Somehow you have to work in the lessor peak intensity of the obstructed scope (causing more light in the rings) using a approximation of (1 - co^2)^2 to determine their Strehl-like number and effective contrast transfer. The clear aperture definitely has the advantage here, so it can be smaller and perform as well.

Measuring them at insane magnifications would work, too. Dave mentioned that above. He seemed disinclined to do so because of the difficulties in getting 800x on a good night. He may have a point, and it would require calibration and some special equipment. It might be subject to errors, too. It could be done, but it might be done on paper, as well.


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WRAK
Pooh-Bah


Reged: 02/18/12

Loc: Vienna, Austria, Europe
Re: Size of spurious disk new [Re: Asbytec]
      #5652854 - 01/30/13 05:44 PM

According to the topic of this thread all observation reports were with may be one exception for equal doubles - certainly all interesting regarding the size of the spurious disk but to my regret of no use for the RoT project.
Wilfried


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azure1961p
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Reged: 01/17/09

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Re: Size of spurious disk new [Re: WRAK]
      #5653428 - 01/30/13 11:35 PM

Did Edz ever weigh on the queries you guys made?

Pete


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WRAK
Pooh-Bah


Reged: 02/18/12

Loc: Vienna, Austria, Europe
Re: Size of spurious disk new [Re: azure1961p]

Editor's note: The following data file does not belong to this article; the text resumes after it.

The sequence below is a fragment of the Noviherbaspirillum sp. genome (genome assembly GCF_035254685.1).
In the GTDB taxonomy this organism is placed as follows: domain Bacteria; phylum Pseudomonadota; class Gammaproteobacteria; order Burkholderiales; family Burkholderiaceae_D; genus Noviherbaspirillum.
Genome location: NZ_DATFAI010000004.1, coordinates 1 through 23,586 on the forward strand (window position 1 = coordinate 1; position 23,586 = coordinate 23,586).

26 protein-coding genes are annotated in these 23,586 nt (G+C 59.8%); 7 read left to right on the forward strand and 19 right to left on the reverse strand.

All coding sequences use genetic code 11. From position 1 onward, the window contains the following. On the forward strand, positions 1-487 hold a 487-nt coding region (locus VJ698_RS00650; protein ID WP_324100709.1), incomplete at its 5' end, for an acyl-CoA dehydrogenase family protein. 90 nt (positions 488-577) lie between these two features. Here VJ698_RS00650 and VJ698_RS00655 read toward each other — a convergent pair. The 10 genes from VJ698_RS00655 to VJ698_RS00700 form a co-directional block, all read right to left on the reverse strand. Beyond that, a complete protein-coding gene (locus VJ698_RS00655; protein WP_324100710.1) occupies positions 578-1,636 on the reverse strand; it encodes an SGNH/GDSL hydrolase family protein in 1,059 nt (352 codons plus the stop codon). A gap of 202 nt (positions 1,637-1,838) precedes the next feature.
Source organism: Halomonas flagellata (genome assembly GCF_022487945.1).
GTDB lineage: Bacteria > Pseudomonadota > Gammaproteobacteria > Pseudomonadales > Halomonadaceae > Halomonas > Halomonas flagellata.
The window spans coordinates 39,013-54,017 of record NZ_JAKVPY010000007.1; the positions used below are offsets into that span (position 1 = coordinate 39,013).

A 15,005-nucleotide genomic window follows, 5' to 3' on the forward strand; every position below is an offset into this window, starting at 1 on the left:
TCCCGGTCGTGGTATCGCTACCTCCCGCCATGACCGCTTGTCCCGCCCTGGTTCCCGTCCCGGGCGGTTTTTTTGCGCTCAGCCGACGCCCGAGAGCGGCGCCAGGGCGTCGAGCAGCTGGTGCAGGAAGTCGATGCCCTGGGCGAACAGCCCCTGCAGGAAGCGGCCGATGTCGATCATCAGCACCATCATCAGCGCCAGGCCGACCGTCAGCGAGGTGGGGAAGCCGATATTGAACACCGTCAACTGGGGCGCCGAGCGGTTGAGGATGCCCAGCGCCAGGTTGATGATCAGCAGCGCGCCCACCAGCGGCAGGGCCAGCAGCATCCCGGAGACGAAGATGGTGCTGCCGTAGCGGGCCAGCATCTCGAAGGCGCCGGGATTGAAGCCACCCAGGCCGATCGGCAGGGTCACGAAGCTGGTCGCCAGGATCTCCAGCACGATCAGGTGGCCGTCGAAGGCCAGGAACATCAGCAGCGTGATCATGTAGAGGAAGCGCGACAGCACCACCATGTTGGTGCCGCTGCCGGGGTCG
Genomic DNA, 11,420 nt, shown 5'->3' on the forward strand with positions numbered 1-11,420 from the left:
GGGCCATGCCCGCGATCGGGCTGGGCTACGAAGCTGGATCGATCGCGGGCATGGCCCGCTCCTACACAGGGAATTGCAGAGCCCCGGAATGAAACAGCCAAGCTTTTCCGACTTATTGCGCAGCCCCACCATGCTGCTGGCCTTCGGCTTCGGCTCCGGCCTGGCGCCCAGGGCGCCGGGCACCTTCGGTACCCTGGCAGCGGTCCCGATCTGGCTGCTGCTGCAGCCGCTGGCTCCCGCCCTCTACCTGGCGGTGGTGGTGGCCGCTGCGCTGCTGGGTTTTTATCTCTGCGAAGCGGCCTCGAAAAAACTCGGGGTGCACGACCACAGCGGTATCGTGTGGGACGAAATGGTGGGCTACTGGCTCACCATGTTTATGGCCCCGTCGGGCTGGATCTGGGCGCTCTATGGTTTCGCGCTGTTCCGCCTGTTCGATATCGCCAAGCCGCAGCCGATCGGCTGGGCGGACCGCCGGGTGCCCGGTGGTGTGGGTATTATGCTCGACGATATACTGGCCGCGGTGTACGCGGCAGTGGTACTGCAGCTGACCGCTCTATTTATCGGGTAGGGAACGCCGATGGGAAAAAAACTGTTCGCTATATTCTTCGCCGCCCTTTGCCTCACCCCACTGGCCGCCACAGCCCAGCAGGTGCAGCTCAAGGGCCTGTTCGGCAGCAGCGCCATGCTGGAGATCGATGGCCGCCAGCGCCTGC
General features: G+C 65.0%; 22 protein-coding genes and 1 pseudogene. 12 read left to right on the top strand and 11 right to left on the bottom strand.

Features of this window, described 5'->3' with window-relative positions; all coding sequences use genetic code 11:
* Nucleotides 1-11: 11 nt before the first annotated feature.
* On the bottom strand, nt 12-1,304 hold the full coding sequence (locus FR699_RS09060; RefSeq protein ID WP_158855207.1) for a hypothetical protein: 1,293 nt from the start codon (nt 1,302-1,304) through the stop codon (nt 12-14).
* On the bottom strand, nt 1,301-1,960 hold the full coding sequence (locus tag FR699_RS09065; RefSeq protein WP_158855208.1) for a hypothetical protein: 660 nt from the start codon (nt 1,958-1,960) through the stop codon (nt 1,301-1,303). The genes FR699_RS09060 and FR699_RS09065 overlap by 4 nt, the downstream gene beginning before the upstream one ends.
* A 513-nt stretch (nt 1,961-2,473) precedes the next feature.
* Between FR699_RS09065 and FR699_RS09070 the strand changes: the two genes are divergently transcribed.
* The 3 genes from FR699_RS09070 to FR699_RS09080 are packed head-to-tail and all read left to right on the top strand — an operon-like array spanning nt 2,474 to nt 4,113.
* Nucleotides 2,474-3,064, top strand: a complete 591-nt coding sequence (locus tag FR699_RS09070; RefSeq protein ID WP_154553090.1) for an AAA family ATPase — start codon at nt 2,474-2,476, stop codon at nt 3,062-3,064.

#5653545 - 01/31/13 02:35 AM

Sorry, no weigh intended.
Wilfried


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EdZ
Professor EdZ
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Reged: 02/15/02

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Re: Size of spurious disk new [Re: azure1961p]
      #5653681 - 01/31/13 06:37 AM

Quote:

Did Edz ever weigh on the queries you guys made?

Pete




what queries?


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WRAK
Pooh-Bah


Reged: 02/18/12

Loc: Vienna, Austria, Europe
Re: Size of spurious disk new [Re: EdZ]
      #5661894 - 02/04/13 02:24 PM

Back to the topic of this thread - the size of the spurious disk. Rereading the strong arguments of Taylor for the use of reflectors for double star observing I found no reason to doubt his measurement even if some of his reported observations shows extreme Dawes ratios down to 0.5 (without considering the effects of CO - Taylor mentions the use of artificial high COs for resolving extremely tight doubles).
At the same time I do not see any reason to question the observations of EdZ.
Referring to the numbers given for the size of the spurious disk in the already posted table of Chris Lord I get a relation of 42% of the Airy disk for non obstructed scopes. While Lord explains very well how he calculated the other numbers in his table he did this regrettable not for his numbers for the size of the spurious disk.
But may be the size of the spurious disk lies in the eye of the observer?
Wilfried


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fred1871
scholastic sledgehammer


Reged: 03/22/09

Loc: Australia
Re: Size of spurious disk new [Re: WRAK]